Aging, whether you consider it a “natural” biologic process or a disease, is increasingly the subject of scientific investigation that goes beyond epidemiologic studies. Or how diseases impact longevity. Some of the most exciting work comes from studying our metabolism and mapping those changes to specific diseases.
Genome-Wide Association Studies, GWAS, look at the genomic milieu, but the presence or absence of a gene rarely tells the whole story. Genes, need to be transcribed, and ultimately metabolic products are created. Each of these inter-related levels has additional influencers and feedback mechanisms. Genomic, transcriptomic, and proteomic analysis are all currently active areas of investigation in the field of “omics.”
Taking a page from Dracula, studies in which older and younger mice have their circulations surgically connected, termed parabiosis, demonstrate that younger mice age more quickly, while those older mice are “rejuvenated.” While that finding has prompted charlatans to offer the blood of young donors for sale, it has prompted serious research on how and which of the multitude of proteins within our blood influence aging. We are just at the beginning of these investigations, there are no causal factors identified, and there will be no pills or treatment coming in the short term. A new report from Nature Medicine reports from the frontier on how the protein composition of our blood, a fluid that “contains proteins from nearly every cell and tissue,” changes with age.
The researchers utilized blood samples from roughly 4300 individuals age 18 to 95 and identified approximately 1400 proteins whose concentrations changed over time. Phenotypically, we know that men age differently than women; a metabolic basis for that observation may come from the fact that of those 1400 “aging” proteins, almost two-thirds of them were significantly different in men versus women.
It is a combinatorial nightmare to consider how each of these 1400 proteins interacts, so the researchers grouped them to reduce the complexity of analysis. As you might expect, the pattern of change in the proteins, their trajectory varied over time, some linear, others exponential, but most in a non-linear manner. Those trajectories identified 8 clusters represented in this graphic.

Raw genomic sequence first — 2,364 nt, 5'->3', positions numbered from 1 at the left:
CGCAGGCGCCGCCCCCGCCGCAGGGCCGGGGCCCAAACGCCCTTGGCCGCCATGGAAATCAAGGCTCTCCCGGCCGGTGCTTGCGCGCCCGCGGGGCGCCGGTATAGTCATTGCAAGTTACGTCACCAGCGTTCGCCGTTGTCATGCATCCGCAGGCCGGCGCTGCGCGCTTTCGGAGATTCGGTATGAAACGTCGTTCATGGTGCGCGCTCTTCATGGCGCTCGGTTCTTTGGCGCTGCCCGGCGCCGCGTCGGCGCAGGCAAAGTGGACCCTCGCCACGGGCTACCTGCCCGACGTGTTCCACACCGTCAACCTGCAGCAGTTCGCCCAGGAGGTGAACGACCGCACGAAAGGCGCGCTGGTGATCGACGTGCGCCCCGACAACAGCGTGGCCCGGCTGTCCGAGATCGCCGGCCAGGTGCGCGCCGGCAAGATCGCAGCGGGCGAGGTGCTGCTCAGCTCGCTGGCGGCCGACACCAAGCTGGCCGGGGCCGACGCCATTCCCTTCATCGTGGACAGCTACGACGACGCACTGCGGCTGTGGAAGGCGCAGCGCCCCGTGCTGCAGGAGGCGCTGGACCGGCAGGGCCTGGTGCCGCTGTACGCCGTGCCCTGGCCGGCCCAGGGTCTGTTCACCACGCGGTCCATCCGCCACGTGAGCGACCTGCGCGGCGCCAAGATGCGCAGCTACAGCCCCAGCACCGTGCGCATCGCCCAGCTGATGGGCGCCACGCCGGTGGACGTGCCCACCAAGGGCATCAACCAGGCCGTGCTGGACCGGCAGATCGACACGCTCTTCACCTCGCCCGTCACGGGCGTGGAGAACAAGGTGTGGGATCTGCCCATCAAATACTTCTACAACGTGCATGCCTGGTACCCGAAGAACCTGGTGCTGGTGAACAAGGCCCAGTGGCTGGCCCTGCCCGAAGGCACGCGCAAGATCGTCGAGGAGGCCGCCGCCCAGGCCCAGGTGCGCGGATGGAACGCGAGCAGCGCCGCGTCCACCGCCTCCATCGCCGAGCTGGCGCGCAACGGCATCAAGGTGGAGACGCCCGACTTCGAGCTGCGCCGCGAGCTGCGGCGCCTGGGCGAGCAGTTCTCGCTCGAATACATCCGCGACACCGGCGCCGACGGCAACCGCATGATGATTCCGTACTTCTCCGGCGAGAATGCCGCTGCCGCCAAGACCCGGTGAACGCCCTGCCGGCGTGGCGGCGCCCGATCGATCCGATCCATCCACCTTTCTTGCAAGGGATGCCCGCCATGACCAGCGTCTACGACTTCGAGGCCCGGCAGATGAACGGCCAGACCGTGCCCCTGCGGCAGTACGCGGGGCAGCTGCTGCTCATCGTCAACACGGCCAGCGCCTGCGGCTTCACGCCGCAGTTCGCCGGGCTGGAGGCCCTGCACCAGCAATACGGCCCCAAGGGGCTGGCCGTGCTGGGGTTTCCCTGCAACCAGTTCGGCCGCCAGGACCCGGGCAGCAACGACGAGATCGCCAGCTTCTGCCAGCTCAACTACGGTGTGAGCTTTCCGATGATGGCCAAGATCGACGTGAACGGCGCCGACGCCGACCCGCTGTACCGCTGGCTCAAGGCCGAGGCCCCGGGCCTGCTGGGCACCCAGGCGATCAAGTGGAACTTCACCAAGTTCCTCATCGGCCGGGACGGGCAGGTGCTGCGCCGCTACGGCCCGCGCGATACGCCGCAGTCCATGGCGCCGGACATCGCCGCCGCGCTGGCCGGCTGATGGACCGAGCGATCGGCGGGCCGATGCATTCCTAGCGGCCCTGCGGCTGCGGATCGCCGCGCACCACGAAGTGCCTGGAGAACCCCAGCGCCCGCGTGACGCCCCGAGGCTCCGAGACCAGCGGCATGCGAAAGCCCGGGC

The researchers poetically described the aggregate pattern created by these varying trajectories as “undulating;” and identified three “crests” at age 34, 60, and 78. And while there was some overlap, each of these crests was mostly unique compositions of proteins.
“Altogether, these results showed that aging is a dynamic, non-linear process characterized by waves of changes in plasma proteins that reflect complex shifts in biological processes.”
Many of the proteins identified were part of signaling pathways, proteins carrying information from tissue to tissue throughout the body. Other proteins represented additional key biologic pathways with little overlap, a finding consistent with the idea that aging reflects the loss of the resilience that redundancy provides.
The researchers point out that the changing protein profile, the proteomics, are at this juncture best thought of as biomarkers, not causal agents. It is just too early in the investigation to be more confident in their roles. There were able to create a proteomic clock to predict one’s age with a great deal of accuracy. While they report that patients whose age was underestimated did better on cognitive and physical tests than their peers, they made no mention of the findings for those individuals whose age was overestimated.
Source: Undulating changes in human plasma proteome profiles across the lifespan Nature Medicine DOI: 10.1038/s41591-019-0673-2